Looking at the composite OSE value alone, it is obvious that this transportation system is in dire need of improvement. It is not obvious, however, what improvements are needed – equipment reliability, scheduling practices, or customer amenities. Considering each component individually reveals that equipment reliability is good and scheduling practices could be improved, but are not the core issue. The remaining component – expectation fulfilment or customer satisfaction score – has the greatest potential for improvement. Any rating this low is critical and must be addressed immediately if the operation is to succeed. It is logical to conclude that this is contributing to the low demand experienced by the bus line. Specific research into perceived deficiencies (via checklist or other means) and increased marketing efforts may be required to recover from this condition.
The goal of formulating this calculation of Overall Service Effectiveness is to give service providers a tool comparable to that used by manufacturers to help manage their businesses. It carries with it the potential advantages and pitfalls characteristic of management metrics (see “Beware the Metrics System” – Part 1 and Part 2). If its limitations are respected and practitioners remain vigilant – detecting, correcting, and deterring misuse – OSE can provide useful information for evaluating a business’ performance trends, contributing to its long-term success.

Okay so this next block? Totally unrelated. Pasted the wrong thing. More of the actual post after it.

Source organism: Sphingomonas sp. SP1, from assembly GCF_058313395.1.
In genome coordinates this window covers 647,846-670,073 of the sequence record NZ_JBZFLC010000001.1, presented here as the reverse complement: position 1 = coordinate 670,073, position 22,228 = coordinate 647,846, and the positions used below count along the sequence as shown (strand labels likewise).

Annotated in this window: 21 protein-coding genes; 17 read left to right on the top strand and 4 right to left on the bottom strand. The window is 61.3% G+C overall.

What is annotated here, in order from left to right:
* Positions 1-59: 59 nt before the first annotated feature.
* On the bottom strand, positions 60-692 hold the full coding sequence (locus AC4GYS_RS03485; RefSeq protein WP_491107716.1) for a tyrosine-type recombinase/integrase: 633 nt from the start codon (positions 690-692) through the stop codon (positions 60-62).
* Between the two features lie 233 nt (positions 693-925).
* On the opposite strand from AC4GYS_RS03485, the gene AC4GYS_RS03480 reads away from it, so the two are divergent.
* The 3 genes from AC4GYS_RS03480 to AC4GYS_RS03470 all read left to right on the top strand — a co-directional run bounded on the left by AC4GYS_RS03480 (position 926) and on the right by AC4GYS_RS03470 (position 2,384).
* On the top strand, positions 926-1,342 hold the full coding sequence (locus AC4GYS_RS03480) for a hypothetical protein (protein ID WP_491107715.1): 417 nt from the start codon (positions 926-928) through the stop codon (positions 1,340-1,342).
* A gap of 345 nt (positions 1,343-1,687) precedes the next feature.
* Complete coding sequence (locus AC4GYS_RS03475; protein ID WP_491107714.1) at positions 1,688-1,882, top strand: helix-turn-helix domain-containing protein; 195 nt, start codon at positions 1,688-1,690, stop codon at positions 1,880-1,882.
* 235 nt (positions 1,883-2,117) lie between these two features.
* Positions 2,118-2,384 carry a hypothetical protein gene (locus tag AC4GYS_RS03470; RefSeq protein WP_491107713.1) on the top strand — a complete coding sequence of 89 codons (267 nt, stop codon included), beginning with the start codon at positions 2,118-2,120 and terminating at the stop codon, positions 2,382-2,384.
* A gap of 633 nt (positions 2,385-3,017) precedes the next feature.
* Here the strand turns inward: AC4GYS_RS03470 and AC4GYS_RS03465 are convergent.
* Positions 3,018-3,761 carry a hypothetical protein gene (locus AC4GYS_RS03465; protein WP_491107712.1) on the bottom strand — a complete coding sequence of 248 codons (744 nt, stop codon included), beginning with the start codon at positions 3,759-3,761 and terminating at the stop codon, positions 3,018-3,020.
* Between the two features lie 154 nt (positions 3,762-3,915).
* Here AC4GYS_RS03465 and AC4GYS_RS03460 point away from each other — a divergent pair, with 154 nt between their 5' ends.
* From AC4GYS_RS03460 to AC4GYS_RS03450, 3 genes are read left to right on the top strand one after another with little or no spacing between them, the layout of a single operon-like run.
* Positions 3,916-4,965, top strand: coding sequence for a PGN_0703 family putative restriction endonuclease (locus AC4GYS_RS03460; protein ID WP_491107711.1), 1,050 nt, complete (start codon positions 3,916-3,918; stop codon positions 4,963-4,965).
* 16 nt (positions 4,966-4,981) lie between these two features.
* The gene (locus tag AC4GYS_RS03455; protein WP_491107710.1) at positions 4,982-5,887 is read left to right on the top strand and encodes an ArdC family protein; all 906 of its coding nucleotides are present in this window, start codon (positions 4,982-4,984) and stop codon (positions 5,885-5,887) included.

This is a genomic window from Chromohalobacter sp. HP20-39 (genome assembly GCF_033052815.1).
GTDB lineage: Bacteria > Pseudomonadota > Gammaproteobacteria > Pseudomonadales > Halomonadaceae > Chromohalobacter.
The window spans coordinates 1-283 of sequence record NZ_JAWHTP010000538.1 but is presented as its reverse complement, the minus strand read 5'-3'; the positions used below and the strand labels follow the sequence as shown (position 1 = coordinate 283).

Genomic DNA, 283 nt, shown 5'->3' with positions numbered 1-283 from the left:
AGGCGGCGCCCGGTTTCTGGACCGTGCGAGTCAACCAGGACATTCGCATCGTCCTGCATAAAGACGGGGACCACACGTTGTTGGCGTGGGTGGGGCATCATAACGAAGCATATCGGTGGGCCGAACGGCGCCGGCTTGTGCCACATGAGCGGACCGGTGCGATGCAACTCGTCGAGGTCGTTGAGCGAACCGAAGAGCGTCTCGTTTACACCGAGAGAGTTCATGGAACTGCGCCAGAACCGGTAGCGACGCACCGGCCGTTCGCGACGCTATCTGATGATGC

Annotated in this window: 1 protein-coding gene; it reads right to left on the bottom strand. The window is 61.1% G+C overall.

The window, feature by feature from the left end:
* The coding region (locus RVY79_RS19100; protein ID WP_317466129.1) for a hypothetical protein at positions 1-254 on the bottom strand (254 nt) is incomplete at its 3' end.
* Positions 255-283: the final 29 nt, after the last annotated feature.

Service providers that would like to implement performance-monitoring tools are invited to contact JayWink Solutions for further guidance or a formal consultation.
[Link] “The Metrics Behind Service Effectiveness,” TopLine Strategies.
[Link] “Measuring Service Effectiveness,” Great Brook Consulting.
[Link] “Service Effectiveness,” Baker Tilly.
[Link] Selecting the Right Manufacturing Improvement Tools: What Tool? When? Ron Moore. Elsevier, 2007.
[Link] Berhan, Eshetie. (2016). Overall Service Effectiveness on Urban Public Transport System in the City of Addis Ababa. British Journal of Applied Science & Technology. 12. 1-9. 10.9734/BJAST/2016/19679.
[Link] “Line Work,” Ricardo G. Fierro. Quality Progress, May 2018.
Jody W. Phelps, MSc, PMP®, MBA
JayWink Solutions, LLC
If you'd like to contribute to this blog, please email email@example.com with your suggestions.
© JayWink Solutions, LLC